If your lawn is yellowing, it’s possible you’ll need to feed it a nitrogen-only fertilizer, like 34-0-0, rather than 15-0-15. 

So never assume when it comes to feeding your lawn. Always test your soil before applying any fertilizers, and aim for a soil NPK ratio of 3-1-2 or 4-1-2.

15-0-15 fertilizer is an excellent choice for lawns because it provides them with ample doses of nitrogen and potassium.

Is 15-0-15 safe for new lawns?

If you’ve just laid down new turf or recently reseeded your lawn, now’s a good time to apply fertilizer to help it get established. 

Unfortunately, because 15-0-15 does not contain any phosphorus, it is a poor choice for new lawns. 

Phosphorus is essential for young turf to produce strong root systems. Without it, your lawn may fail to get established and die before you even get to show it off. 

If you’re looking for a fertilizer for your new lawn, consider 25-25-4, instead. This fertilizer contains plenty of phosphorus to help your new turf get a strong start.

New lawns need phosphorus, so 15-0-15 fertilizer isn’t a great choice for them.

Can you use 15-0-15 fertilizer to feed ornamental grasses and non-flowering plants?

A 15-0-15 fertilizer provides non-flowering plants with all of the nitrogen they need to produce dense, healthy foliage. 

This type of fertilizer also gives non-flowering plants enough potassium to survive harsh temperatures and periods of water stress, which makes it a great choice of fertilizer for lawns during the summertime. 

Although non-flowering plants and grasses do need some amount of phosphorus, feeding them too much can encourage these plants to go to seed. 

When non-flowering plants spend all of their energy reproducing, they don’t have much left over to focus on generating new leaves and shoots. 

Feeding non-flowering plants a fertilizer that contains plenty of nitrogen and potassium, and is completely devoid of phosphorus, can help you maximize your garden’s growth during the season. 

You can use 15-0-15 to fertilize an established lawn, ornamental grasses, as well as non-flowering and non-fruiting shrubs, trees, and other plants.

15-0-15 fertilizer is a good choice for non-flowering plants.

Can you use 15-0-15 to feed flowers and ornamental shrubs?

The lack of phosphorus in a 15-0-15 fertilizer makes it a poor choice of food for flowers, whether they’re perennials or ornamental shrubs. 

These plants rely on ample doses of phosphorus in order to produce pollen and nectar-rich blossoms. 

Without phosphorus, no amount of nitrogen or potassium can induce these flowering plants to bud out. 

That said, there are exceptions to every rule.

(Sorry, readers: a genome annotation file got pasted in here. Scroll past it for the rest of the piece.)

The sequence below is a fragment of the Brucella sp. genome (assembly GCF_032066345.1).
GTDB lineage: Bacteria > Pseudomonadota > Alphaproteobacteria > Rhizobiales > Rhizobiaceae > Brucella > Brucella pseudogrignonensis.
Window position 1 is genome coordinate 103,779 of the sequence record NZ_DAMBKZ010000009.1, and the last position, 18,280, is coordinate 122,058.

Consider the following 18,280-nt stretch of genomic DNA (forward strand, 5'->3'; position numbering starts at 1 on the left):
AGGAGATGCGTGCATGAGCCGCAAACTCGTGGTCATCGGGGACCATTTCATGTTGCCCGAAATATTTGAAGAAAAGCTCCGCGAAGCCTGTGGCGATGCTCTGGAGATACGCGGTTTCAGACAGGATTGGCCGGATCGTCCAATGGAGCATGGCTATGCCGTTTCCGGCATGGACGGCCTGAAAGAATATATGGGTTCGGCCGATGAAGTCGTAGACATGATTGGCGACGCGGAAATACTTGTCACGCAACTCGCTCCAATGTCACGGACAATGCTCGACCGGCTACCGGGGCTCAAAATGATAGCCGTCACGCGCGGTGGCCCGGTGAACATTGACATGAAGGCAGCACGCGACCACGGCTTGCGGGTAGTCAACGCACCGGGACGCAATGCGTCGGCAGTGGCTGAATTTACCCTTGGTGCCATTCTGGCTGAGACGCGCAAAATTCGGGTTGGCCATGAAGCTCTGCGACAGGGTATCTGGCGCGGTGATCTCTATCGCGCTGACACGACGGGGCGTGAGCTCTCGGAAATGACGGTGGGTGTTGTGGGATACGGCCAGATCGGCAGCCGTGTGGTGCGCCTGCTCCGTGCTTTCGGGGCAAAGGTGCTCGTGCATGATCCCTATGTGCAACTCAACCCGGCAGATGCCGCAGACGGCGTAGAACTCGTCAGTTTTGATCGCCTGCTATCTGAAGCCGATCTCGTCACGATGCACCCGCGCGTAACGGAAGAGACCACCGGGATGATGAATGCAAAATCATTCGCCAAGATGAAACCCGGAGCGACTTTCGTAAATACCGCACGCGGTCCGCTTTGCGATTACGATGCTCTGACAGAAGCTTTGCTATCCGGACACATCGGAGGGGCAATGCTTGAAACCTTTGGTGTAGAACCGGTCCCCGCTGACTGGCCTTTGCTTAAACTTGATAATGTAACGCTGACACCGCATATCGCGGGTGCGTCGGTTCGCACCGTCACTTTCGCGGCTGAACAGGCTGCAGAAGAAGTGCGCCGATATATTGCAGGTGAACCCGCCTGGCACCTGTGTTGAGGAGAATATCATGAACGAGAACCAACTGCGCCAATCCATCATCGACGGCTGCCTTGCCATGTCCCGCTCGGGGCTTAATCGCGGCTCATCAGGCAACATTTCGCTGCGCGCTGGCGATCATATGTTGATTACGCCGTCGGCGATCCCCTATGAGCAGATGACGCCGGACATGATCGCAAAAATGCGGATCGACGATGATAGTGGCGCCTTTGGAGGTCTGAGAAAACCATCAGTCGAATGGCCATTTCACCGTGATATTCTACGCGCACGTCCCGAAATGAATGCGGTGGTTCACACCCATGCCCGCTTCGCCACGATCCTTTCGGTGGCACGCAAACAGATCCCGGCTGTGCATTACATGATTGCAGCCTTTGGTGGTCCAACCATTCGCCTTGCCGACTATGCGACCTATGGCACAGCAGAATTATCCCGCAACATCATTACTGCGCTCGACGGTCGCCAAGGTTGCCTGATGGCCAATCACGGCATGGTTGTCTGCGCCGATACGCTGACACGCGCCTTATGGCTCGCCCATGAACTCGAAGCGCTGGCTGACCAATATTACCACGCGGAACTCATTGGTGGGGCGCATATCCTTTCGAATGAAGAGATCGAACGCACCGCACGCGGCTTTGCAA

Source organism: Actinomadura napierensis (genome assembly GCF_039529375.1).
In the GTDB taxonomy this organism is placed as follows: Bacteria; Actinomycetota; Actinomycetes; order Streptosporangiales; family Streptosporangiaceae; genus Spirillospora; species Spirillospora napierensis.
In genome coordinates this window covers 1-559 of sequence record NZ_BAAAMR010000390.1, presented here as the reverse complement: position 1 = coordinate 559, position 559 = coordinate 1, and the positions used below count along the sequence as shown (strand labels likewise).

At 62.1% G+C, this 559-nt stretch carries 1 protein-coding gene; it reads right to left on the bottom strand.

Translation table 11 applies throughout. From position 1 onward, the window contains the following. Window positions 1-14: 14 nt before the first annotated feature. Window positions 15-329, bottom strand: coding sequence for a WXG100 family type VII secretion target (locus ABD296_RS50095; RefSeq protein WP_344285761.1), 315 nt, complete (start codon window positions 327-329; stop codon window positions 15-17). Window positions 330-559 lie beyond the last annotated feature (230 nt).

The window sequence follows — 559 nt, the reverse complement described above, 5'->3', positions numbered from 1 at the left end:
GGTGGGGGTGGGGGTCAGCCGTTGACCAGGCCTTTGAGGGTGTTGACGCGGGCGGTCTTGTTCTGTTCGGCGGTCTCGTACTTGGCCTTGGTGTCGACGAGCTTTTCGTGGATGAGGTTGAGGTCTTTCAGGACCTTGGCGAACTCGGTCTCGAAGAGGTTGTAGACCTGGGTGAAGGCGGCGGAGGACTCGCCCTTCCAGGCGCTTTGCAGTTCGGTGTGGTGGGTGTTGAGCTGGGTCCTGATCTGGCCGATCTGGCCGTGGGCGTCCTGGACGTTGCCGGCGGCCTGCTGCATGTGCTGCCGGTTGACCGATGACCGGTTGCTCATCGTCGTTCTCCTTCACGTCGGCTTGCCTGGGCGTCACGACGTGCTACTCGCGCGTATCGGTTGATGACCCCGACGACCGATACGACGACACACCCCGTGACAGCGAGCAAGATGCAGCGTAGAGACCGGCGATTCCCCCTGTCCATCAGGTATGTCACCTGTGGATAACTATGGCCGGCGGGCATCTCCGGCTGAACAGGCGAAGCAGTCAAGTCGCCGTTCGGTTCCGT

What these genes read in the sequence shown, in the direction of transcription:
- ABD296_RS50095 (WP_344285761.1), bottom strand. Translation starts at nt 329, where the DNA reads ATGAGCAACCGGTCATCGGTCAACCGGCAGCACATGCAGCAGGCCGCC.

If you’ve tested your garden’s soil and found that it already has high amounts of phosphorus, but is lacking both nitrogen and potassium, then a 15-0-15 fertilizer may be beneficial. But you should never assume this is the case. 

Always test your soil before applying any fertilizer to avoid overapplying certain nutrients. 

Feeding flowering plants more nitrogen and potassium than they need can significantly hinder flower production, potentially for years.

If you’re looking for a good fertilizer for the flowers in your landscaping, consider high-phosphorus fertilizers like rock phosphate, bat guano, or 10-20-10 fertilizer instead. 

Choose phosphorus-rich fertilizers for flowering plants.

Can you use 15-0-15 to feed fruits and vegetables?

Just as 15-0-15 fertilizer is a poor choice for flowering plants, it’s not recommended to feed fruits and vegetables, either. 

Whether you’re growing popular garden staples like tomatoes and cucumbers, or fruit vines like dragon fruit, 15-0-15 fertilizer just doesn’t provide these plants with the nutrients they need to flower and produce. 

If you do apply a 15-0-15 fertilizer to your garden soil, you’ll need to be sure to include plenty of phosphorus-rich materials as well, to balance out the nutrients. 

That said, 15-0-15 fertilizer can be especially helpful for fertilizing leafy green veggies and herbs. 

Romaine lettuce and kale, as well as herbs like cilantro and parsley, benefit from the extra doses of nitrogen that 15-0-15 provides them with. 

The extra nitrogen allows these plants to regenerate quickly after you harvest them, so you have plenty more foliage to collect throughout the season. 

These plants also benefit from the extra potassium that 15-0-15 fertilizer provides. 

As a rule, leafy green plants grow best in cool weather. Because potassium improves a plant’s heat tolerance, feeding these plants an extra dose of potassium encourages them to continue growing, even when the temperatures rise. 

15-0-15 fertilizer is great for leafy greens, like lettuce, but not for fruiting plants, like tomatoes, peppers, and eggplants.

Can you use 15-0-15 fertilizer to feed trees?

You shouldn’t use 15-0-15 fertilizer to feed your fruit trees unless a soil test reveals severely depleted nitrogen and potassium levels. 

Giving fruit trees 15-0-15 can prevent them from flowering and fruiting.

However, 15-0-15 can be helpful for feeding evergreens and non-flowering trees, especially if your region regularly experiences dry spells and extremely hot temperatures in the summertime. 

A 15-0-15 fertilizer will provide non-flowering trees with all of the nitrogen they need to continue producing dense, healthy foliage. This is especially helpful if you’re trying to accelerate the growth rate of your new shade trees. 

The extra potassium supports a healthy stress response, allowing your valuable trees to survive less-than-hospitable growing conditions.

15-0-15 is a good choice for feeding non-flowering trees.

Is 15-0-15 fertilizer good for houseplants?

Your houseplants will not benefit from being fertilized with 15-0-15.